Cablegate: Lebanon's Approach to the Environment And
UNCLAS SECTION 01 OF 03 AMMAN 003330
STATE PASS USAID
USDA FOR FOREST SERVICE
E.O. 12958: N/A
TAGS: SENV EAID TBIO KGLB LE SY NTDB
SUBJECT: Lebanon's Approach to the Environment and
Development: Using NGOs, Cost-Sharing
1. The message was prepared by the Amman ESTH office,
and cleared by Embassy Beirut.
2. Summary: With Arab and international funding, Lebanon
is making innovative use of NGOs and cost-sharing plans
to manage natural resources, water, forests, health and
development. USAID makes important contributions in all
these areas. End summary.
3. Amman-based Environment, Science, Technology and
Health (ESTH) Hub FSN visited Lebanon March 21-24 for an
overview of environment, development, and health issues.
Ministry of Environment
4. ESTH FSN met with Dr. Berj Hatdjian, Director General
at the Ministry of Environment, and Ms. Nancy Khoury, the
Acting Head of the Division of Public Relations and
External Affairs on March 24. The MOE was established in
1993 and has a USD 3 million budget. The MOE worked with
ECODIT Lebanon to produce the 2001 State of Environment
Report. It is available on the web at
http://www.moe.gov.lb/Reports/SOER2001.htm. The report
describes the state of Lebanon's water, air,
biodiversity, and land, and links them to population,
agriculture, industry, construction, transport, tourism,
recreation, and energy. The report paints a bleak
picture, calling water conservation "dismal," especially
in view of the fact that agriculture consumes 70% of
Lebanon's water but produced only about 12% of its GDP.
It also identified a number of regulatory and enforcement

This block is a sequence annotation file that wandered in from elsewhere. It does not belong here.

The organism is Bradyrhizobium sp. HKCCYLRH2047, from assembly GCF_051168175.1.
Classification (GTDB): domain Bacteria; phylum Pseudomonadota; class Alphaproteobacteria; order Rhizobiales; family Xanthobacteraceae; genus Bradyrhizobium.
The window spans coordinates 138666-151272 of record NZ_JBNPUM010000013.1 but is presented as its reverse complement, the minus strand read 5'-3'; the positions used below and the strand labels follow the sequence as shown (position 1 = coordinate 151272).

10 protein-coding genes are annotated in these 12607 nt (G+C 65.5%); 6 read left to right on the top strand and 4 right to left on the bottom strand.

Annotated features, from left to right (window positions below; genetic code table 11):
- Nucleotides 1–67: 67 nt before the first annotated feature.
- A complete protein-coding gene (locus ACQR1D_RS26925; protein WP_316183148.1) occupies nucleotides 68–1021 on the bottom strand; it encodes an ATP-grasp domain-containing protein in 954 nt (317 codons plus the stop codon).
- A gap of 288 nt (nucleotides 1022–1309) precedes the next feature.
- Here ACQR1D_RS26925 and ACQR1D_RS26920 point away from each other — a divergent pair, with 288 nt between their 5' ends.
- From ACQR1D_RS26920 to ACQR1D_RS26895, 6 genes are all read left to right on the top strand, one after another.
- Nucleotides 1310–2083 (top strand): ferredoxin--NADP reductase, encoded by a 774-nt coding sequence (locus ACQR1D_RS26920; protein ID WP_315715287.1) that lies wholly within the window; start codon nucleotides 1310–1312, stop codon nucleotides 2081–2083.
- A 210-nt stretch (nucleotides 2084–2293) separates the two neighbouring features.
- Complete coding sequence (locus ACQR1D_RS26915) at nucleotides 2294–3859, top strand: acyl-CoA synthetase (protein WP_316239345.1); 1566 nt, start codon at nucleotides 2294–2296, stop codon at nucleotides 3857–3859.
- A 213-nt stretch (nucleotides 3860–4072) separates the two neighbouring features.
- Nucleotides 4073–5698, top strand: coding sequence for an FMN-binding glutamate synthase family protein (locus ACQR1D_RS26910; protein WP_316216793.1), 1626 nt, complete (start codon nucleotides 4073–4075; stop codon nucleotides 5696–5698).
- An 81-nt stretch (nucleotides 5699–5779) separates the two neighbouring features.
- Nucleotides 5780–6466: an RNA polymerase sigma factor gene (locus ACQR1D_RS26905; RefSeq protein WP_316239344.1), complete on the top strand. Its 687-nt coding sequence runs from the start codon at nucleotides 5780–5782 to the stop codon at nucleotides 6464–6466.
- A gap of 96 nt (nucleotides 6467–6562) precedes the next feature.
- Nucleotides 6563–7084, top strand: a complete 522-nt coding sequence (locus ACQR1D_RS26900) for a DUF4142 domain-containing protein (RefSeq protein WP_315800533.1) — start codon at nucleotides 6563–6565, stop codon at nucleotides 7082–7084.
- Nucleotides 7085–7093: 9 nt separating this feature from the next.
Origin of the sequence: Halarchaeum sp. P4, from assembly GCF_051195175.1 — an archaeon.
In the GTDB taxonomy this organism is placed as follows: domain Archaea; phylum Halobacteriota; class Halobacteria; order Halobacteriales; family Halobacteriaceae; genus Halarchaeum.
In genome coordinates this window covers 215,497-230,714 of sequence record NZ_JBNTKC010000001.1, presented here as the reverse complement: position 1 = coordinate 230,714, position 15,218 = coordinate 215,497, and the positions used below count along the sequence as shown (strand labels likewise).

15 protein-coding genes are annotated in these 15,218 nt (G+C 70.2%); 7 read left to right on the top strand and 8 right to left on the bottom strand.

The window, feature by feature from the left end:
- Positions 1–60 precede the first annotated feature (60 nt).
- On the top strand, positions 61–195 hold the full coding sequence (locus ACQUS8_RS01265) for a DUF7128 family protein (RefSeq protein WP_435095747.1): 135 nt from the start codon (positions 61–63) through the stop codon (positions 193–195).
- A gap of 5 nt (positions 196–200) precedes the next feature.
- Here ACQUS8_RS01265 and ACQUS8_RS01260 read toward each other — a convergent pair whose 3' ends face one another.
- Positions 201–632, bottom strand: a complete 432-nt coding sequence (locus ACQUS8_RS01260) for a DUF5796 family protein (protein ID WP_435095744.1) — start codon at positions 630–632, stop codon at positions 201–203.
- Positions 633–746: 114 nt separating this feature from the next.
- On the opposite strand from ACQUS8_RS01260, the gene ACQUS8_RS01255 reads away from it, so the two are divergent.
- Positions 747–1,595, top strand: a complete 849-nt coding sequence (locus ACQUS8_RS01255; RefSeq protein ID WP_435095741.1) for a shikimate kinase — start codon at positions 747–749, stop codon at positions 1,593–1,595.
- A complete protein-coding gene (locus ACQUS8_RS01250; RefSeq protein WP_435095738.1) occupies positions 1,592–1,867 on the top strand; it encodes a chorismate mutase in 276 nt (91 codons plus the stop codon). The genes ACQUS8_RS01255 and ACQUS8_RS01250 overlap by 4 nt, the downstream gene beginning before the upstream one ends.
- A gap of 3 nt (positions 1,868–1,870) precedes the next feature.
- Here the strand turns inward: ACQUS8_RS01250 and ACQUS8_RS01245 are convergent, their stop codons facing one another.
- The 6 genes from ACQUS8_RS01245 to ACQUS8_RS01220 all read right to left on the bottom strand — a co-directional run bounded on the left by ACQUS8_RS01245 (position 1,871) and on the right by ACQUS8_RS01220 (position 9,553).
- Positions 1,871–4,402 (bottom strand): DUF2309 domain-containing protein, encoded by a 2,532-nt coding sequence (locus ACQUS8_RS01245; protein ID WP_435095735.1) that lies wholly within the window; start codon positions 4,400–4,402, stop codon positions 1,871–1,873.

shortfalls, and stressed the need for more consideration
of environmental impacts at the planning stage.
Seeking to Develop a Water Resource Plan
5. Water is becoming a factor limiting Lebanon's
development, and will become more precious as the
population grows. Since agriculture consumes 60 to 70
percent of Lebanon's water supply, Lebanon needs to
address the efficiency of irrigation.
6. The General Directorate of Hydraulic Resources has
adopted a 10-year plan, including the following specific
-- increasing drinking and irrigation water supply in the
-- collecting and treating more wastewater;
-- reducing the estimated 50 percent loss of water in
-- shifting the cost of providing water supply and
wastewater treatment from the state to consumers; and
-- increasing the effectiveness of water institutions.
Development and Sharing Plans for Surface Water
7. Management of surface water is crucial to Lebanon's
overall water strategy. Dr. Salim Catafago, Chairman of
Litani River Authority (LRA) and a member of the Lebanese-
Syrian Joint Water Committee, told ESTH FSN on March 21
that Lebanon has three major rivers: the Litani, which
flows only within Lebanon; and two rivers shared with
Syria, the Orontes and the Nahr El-Kabir rivers.
8. The Litani is the most important river in Lebanon,
with an annual maximum flow of about 700 million cubic
meters. Dr. Catafago described a two-phase, USD 440-500
million project for the Litani River. The first phase
will build main conveyors, canals, pipes and pumping
stations and the second phase will develop irrigation
canals. The cost for phase one is estimated at USD 220
million, of which USD 165 million was given as a low-
interest loan from the Kuwaiti Fund and the Arab Fund.
The Lebanese government will supply the rest of the
financing. Catafago does not expect the GOL to contract
Phase I before the end of the year, and noted that it
will take two years to complete the work. Catafago is
trying to secure additional funding from the Kuwaiti and
Arab Funds for Phase II.
9. The Orontes River starts north of Baalbeck and flows
through Syria before entering Iskenderun and emptying
into the Mediterranean Sea. Its annual flow is more than
400 million cubic meters (MCM.) In 2002, the Syrian-
Lebanese Higher Council approved a dam on the Orontes
River under an agreement that allocates an average of 80
MCM to Lebanon.
10. The Nahr El Kabir River also flows from Lebanon into
Syria. It is Lebanon's northern border with Syria. Its
mean yearly incoming flow is around 150 MCM. Syria and
Lebanon have agreed on sharing the Nahr El Kabir, with 60